If you’ve sat by the window on a plane, you must have noticed that little hole in the lower portion of window. There is a hole in the window? Yes, there actually is. And sometimes you might even notice the snowflake of frost forming near it. This tiny hole is called a breather hole or a bleed hole, and it serves an important safety function. If you look closely, you’ll see that the passenger window has three panes, typically made of acrylic materials. The purpose of the innermost pane, which you can see forehead smudges on, is called the scratch pane and is merely to protect the next pane. But the middle pane with the breather hole in it and the outer pane are more important.
As an aircraft climbs, the air pressure drops in both the cabin and the outside air where the pressure inside the aircraft during flight is typically much greater than the pressure outside. The outer two cabin windows are designed to contain this difference in pressure between the cabin and the sky. Both the middle and the outer panes are strong enough to withstand the difference on their own, but under normal circumstances it’s the outer pane that bears this pressure—thanks to the breather hole.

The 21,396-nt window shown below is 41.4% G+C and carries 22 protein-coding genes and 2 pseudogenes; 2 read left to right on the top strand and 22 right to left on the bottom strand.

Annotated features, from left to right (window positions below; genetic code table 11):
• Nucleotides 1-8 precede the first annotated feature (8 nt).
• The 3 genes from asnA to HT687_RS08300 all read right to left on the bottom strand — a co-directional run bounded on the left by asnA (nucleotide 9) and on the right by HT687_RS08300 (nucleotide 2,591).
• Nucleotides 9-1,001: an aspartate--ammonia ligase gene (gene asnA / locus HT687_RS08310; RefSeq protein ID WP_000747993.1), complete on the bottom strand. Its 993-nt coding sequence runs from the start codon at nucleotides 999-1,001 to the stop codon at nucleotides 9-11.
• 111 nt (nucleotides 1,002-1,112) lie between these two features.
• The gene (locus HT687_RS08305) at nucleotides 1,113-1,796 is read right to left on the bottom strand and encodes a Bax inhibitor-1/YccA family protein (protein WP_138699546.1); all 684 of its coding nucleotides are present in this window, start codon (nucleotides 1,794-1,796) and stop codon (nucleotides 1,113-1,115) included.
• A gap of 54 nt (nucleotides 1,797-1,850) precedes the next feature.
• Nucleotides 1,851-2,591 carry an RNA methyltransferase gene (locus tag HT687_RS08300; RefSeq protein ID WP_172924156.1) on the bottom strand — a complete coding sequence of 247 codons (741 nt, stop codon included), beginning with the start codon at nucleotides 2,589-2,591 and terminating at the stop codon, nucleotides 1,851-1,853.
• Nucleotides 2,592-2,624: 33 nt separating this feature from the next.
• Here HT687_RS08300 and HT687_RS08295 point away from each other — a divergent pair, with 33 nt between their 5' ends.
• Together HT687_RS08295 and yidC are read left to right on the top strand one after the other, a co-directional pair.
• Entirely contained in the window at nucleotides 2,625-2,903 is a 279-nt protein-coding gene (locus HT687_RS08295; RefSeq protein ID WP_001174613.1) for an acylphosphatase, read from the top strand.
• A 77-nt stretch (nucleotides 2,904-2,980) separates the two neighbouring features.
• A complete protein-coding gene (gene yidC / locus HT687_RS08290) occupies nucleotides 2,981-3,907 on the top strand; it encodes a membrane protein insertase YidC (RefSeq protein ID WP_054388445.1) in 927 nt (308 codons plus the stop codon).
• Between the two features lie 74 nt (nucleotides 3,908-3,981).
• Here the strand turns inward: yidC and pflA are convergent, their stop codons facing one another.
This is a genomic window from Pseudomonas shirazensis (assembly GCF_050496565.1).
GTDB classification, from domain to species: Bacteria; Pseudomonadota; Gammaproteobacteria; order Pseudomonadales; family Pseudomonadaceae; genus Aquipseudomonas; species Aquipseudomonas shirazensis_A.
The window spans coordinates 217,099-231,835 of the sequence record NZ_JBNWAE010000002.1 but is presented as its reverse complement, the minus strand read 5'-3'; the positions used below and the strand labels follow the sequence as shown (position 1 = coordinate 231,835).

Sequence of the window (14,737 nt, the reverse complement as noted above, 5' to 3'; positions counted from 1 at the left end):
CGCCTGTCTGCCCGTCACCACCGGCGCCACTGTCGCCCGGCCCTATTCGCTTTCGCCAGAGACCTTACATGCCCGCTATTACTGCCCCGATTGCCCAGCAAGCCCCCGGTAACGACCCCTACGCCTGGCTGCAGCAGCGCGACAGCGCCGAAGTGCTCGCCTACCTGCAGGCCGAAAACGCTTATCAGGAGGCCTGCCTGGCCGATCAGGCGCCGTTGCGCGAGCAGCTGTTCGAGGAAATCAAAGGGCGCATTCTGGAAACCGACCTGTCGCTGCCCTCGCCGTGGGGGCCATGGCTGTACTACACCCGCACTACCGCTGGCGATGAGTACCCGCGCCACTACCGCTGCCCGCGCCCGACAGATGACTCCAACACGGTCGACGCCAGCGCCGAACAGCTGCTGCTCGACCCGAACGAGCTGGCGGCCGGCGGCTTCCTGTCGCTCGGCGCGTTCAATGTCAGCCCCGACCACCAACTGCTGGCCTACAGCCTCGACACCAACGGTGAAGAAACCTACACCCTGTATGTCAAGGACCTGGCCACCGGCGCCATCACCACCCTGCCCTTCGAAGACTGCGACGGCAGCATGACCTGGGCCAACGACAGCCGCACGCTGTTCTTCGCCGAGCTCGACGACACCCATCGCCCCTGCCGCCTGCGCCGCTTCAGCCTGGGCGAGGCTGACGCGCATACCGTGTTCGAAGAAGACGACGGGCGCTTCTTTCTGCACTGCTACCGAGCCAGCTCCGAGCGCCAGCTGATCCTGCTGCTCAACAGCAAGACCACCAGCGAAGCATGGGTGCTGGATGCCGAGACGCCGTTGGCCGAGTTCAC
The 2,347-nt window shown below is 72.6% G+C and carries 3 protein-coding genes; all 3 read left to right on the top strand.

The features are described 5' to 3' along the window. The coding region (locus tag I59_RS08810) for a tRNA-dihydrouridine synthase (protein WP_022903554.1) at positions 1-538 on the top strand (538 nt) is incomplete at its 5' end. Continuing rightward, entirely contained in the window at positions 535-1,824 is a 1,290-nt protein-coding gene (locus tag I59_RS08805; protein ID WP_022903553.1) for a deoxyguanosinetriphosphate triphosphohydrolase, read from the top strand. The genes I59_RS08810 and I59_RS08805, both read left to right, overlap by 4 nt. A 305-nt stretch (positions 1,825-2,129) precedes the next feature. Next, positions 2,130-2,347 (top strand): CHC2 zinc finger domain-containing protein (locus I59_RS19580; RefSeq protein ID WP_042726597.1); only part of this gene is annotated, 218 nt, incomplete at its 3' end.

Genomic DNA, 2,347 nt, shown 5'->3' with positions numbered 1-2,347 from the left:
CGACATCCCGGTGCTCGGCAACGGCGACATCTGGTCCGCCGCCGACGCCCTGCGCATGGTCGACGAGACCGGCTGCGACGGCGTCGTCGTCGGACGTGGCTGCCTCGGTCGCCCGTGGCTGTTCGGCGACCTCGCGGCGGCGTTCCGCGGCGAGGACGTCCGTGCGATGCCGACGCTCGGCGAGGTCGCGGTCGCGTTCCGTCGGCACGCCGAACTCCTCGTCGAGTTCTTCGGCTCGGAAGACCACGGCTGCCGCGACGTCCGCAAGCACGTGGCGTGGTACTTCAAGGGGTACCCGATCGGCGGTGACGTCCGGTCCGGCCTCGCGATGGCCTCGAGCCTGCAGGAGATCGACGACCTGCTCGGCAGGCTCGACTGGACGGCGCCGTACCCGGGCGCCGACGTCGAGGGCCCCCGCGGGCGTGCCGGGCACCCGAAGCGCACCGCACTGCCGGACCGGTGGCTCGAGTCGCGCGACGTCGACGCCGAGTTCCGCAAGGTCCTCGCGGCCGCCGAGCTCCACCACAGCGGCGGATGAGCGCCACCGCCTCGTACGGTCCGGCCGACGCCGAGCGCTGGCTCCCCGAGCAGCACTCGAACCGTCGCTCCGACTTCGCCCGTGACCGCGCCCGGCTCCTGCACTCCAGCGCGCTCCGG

According to Marlowe Moncur, director of technology for GKN Aerospace, “[T]he purpose of the small bleed hole in the [middle] pane is to allow pressure to equilibrate between the passenger cabin and the air gap between the panes, so that the cabin pressure during flight is applied to only the outer pane.”
In the extraordinarily unlikely event that the outer pane fails, the middle pane takes over. Although there would be a small leak of air through the breather hole—it’s nothing the aircraft’s pressurisation system couldn’t easily cope with.
Another separate but related function of the hole is to release moisture from the air gap and stop (most) fog or frost from forming on the window. So when you’re looking out at the clouds and admiring the land below you, take a moment to give thanks for the breather hole.